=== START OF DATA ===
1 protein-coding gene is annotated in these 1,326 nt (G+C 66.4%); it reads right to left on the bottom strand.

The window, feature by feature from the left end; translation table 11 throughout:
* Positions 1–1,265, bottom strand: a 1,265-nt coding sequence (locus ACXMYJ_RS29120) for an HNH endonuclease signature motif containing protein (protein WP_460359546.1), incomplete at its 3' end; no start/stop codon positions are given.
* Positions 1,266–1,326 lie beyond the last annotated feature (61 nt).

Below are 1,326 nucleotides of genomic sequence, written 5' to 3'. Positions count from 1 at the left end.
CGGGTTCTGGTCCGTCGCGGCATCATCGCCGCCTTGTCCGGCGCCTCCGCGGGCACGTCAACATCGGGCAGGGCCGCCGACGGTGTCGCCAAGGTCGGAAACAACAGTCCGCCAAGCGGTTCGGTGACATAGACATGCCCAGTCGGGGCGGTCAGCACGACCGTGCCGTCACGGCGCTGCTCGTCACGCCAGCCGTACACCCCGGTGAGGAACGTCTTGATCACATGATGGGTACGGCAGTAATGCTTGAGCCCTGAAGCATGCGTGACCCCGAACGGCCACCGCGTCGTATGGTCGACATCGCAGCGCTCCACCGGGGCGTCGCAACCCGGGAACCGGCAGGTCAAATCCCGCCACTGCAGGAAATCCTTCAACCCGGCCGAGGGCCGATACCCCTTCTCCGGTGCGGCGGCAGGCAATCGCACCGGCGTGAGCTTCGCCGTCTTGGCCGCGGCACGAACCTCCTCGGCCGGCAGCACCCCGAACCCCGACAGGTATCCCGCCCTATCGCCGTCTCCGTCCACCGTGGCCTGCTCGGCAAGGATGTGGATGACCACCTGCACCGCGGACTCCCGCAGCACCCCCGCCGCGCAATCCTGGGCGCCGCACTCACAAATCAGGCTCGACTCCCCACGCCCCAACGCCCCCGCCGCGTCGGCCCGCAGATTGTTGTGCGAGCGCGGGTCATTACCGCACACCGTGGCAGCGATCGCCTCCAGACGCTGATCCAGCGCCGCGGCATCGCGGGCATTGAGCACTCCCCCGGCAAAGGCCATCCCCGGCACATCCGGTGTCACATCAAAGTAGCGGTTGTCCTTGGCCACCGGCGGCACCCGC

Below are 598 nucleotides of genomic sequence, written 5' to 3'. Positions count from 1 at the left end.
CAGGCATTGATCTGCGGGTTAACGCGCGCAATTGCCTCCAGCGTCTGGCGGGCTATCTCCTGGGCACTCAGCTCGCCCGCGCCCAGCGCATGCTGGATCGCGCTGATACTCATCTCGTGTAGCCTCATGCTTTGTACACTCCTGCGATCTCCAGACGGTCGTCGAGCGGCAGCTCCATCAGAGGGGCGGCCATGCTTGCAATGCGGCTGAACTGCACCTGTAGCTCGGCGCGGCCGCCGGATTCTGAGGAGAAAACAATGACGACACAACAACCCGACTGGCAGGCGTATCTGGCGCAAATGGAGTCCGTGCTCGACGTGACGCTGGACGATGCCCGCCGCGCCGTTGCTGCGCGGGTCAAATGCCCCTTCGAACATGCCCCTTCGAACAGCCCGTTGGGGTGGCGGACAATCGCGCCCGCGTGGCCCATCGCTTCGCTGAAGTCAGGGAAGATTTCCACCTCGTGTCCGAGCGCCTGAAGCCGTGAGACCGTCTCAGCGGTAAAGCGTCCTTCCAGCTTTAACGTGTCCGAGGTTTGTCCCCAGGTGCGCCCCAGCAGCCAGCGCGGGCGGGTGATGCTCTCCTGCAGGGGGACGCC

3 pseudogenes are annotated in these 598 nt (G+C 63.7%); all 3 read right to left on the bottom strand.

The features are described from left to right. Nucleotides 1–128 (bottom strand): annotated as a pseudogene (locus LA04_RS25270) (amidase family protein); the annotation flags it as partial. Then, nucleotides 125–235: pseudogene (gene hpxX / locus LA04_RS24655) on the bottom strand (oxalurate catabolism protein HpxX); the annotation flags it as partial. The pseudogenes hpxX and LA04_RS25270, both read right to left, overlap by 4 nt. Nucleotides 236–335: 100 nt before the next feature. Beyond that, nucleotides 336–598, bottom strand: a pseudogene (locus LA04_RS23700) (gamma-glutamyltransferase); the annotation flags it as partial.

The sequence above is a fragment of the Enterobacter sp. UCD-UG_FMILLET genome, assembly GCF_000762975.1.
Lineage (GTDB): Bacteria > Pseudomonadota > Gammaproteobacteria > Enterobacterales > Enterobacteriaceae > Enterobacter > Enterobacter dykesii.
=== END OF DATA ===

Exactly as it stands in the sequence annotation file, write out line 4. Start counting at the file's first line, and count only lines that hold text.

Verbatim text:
* Positions 1,266–1,326 lie beyond the last annotated feature (61 nt).